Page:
Embrace – Jeff Ryan

A long time ago I was music director at a radio staiton that had a Sunday morning jazz brunch show. This was the most musically exciting time for the emerging genre that was then called contemporary jazz so a lot of incredible music was landing on my desk. I still remember one album that just jumped out of the stack because the songwriting on every track was so strong, the artist’s tone was so expressive, and there was such stylistic diversity. That album was Trust by Boney James. Fast forward several lifetimes and I am again involved with a radio station and mining for those ear grabbing gems in a massive list of new releases. A few songs stand out but one song jumps beyond that. It’s Jeff Ryan’s debut single “Up and Up.” When you hear it you immediately look at your screen or grab Shazam to see what it is. But…can he deliver a whole set that is that strong? The album comes out and I get that same vibey feeling I did all those years ago with Boney’s debut. Ryan is totally not a “Boney cloney” but he plays with warmth, precision and a strong sense of melody both in his tone and the songs themselves. This album is a multifaceted showcase for one of the genre’s freshest and most skilled new voices.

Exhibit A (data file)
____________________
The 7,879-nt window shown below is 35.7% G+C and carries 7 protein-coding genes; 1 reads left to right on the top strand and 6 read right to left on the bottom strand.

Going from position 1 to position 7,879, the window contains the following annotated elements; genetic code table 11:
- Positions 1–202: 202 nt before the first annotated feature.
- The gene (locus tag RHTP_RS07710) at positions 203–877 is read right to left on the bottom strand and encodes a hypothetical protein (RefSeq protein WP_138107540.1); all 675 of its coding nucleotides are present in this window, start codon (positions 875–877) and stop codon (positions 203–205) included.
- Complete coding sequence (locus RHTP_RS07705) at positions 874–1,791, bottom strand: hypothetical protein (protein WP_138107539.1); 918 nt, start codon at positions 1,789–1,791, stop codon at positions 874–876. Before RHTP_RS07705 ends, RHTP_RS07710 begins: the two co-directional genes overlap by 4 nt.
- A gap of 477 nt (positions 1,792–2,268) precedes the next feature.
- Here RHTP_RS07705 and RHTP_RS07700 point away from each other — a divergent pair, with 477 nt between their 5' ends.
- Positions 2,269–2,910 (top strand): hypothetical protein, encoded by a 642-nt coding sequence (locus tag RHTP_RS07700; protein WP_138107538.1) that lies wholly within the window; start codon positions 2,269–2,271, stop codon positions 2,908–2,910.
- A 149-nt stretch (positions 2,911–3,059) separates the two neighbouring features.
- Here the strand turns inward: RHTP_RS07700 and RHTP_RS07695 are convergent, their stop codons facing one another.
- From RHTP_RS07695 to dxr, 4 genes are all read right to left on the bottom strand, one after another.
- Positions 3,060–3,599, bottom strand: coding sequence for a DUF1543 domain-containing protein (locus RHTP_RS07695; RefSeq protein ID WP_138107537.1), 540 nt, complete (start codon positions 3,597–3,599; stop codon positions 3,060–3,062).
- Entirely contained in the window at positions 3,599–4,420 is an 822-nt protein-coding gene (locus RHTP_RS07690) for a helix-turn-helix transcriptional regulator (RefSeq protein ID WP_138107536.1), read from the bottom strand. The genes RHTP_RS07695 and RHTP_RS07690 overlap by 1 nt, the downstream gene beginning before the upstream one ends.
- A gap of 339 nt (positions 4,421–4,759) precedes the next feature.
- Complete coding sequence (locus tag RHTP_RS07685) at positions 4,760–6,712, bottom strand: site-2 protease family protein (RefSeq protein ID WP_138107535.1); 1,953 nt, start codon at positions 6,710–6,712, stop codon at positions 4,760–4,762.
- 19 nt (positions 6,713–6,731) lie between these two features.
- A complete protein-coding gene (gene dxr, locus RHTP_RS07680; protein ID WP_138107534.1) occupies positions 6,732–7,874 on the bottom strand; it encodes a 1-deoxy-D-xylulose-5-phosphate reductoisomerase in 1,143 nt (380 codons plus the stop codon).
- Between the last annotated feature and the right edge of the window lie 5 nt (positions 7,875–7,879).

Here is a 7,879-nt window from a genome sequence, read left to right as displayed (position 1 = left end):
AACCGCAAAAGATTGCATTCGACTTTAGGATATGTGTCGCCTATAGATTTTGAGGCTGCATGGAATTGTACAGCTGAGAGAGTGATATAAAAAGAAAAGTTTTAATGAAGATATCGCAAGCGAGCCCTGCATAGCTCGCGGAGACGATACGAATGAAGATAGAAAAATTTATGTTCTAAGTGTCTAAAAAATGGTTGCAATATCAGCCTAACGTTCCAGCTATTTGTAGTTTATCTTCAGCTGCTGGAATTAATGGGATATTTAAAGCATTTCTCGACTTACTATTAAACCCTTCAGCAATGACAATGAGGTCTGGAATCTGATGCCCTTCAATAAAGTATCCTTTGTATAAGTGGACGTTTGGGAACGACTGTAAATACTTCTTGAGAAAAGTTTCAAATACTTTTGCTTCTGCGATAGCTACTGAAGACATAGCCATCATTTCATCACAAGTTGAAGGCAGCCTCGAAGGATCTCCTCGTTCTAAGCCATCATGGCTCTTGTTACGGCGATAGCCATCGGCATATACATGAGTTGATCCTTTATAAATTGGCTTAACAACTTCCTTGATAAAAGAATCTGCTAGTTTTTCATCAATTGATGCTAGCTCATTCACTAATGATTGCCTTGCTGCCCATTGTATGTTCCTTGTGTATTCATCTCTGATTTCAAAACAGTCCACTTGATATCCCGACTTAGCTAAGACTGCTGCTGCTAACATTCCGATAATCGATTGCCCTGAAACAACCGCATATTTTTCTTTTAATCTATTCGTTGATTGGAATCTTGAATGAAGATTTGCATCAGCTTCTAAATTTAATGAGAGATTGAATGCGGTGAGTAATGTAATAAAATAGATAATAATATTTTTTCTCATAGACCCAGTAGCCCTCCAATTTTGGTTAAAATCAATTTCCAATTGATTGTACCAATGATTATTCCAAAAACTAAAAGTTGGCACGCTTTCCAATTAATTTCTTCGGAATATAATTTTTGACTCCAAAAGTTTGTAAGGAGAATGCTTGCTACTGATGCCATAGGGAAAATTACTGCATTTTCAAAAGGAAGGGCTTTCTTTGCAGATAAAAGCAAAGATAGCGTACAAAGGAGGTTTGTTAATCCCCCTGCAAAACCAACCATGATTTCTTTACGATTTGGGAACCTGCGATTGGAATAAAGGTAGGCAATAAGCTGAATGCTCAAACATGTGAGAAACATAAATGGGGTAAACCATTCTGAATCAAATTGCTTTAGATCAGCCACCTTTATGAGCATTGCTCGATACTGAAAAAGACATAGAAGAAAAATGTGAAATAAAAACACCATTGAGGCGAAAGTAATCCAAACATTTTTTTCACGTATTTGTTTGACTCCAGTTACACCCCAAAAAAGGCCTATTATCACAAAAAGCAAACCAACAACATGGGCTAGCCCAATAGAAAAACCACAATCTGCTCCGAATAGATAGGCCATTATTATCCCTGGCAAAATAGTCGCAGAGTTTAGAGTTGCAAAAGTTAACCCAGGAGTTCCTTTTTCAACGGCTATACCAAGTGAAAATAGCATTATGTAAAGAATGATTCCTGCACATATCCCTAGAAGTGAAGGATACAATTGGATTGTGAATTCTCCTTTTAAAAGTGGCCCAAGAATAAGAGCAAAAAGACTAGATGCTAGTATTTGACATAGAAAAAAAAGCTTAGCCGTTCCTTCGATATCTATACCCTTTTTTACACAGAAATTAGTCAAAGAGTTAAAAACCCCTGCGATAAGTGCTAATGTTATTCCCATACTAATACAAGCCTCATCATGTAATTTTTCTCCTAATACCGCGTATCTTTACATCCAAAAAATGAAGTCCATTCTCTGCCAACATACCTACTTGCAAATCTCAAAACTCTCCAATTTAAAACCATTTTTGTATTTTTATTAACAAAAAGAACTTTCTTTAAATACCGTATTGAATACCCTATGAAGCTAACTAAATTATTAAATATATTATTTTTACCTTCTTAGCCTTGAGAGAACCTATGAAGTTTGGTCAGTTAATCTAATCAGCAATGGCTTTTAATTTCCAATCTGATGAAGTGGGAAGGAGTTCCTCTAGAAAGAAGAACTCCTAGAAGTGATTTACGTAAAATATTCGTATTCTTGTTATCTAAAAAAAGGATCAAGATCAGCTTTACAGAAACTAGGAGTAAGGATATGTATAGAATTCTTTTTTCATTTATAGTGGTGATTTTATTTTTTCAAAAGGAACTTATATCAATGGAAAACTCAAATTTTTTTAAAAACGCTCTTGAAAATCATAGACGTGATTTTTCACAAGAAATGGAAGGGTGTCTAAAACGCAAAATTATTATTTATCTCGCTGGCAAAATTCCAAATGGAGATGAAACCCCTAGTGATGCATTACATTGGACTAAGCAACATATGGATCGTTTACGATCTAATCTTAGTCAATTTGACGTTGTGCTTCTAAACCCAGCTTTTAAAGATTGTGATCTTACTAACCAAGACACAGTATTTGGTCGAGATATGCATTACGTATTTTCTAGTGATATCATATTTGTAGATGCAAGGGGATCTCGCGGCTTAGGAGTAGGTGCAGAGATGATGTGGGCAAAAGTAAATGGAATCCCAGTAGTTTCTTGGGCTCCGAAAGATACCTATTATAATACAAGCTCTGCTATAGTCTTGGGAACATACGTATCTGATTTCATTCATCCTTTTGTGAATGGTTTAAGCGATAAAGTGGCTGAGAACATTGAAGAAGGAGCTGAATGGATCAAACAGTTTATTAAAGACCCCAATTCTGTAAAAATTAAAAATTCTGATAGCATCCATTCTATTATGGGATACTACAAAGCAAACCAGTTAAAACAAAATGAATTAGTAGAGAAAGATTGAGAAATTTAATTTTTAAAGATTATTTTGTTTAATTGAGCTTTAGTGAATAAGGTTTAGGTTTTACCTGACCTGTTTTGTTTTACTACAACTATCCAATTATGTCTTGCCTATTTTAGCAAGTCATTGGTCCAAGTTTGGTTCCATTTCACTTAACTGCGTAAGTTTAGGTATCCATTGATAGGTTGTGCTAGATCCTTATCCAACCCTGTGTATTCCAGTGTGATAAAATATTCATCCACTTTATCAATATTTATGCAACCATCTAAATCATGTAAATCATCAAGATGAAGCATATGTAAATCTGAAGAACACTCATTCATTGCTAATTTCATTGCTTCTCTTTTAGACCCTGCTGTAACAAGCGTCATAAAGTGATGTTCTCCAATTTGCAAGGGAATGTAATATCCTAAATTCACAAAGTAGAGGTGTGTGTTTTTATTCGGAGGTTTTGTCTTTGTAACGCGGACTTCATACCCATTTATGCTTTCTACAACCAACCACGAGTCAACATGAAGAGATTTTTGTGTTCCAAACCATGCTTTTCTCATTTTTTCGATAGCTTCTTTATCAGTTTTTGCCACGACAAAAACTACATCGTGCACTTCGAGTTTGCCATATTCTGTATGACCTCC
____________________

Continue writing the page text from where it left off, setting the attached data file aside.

Embrace is an album that lives up to its title. “Up and Up” is midtempo burner that manages to keep that funky undercurrent while the tone of his sax feels like a welcoming embrace. This segues in to the gorgeous ballad “Blue Wave.” The title track is a hook heavy ballad with more urban flavor and “Dusk till Dawn” sounds like the title feels, a loose mellow groove with a chorus that flips into a brighter mode and . “Sweet Spot” brings some new dimensions to the circular funk riff that opens so many smooth jazz hits these days. It reels you in with familiarity then goes off the grid with some nice tight improvisation between the lines. There are more uptempo spins in this set too. “J-Factor” is an irresistible retro flavored funk jam and “Matter of Fact” is absolutely joyous. His take on Bruno Mars’ “Versace on the Floor” reinvents the song by flipping it out of cover territory and into being a strong contemporary instrumental. You don’t think “cover” when you hear it, you think “great song!” The album’s closer steps into more organic territory with stripped down production and acoustic instrumentation. It is more peaceful, less dense and the quick fade at the end is the perfect closing to a musical experience.

This is more than just a collection of songs. It really is an album. Ryan and co-writer producer Greg Manning have put together a group of songs that are all catchy and engaging and run the spectrum of tempo, texture and emotion. They and the contributing musicians have managed to combine the sense of familiarity that is necessary for airplay exposure with the freshness and excitement that the fans want to feel. This is tightrope walk to say the least and with his promising debut Jeff Ryan has Embraced the challenge and pulled it off beautifully.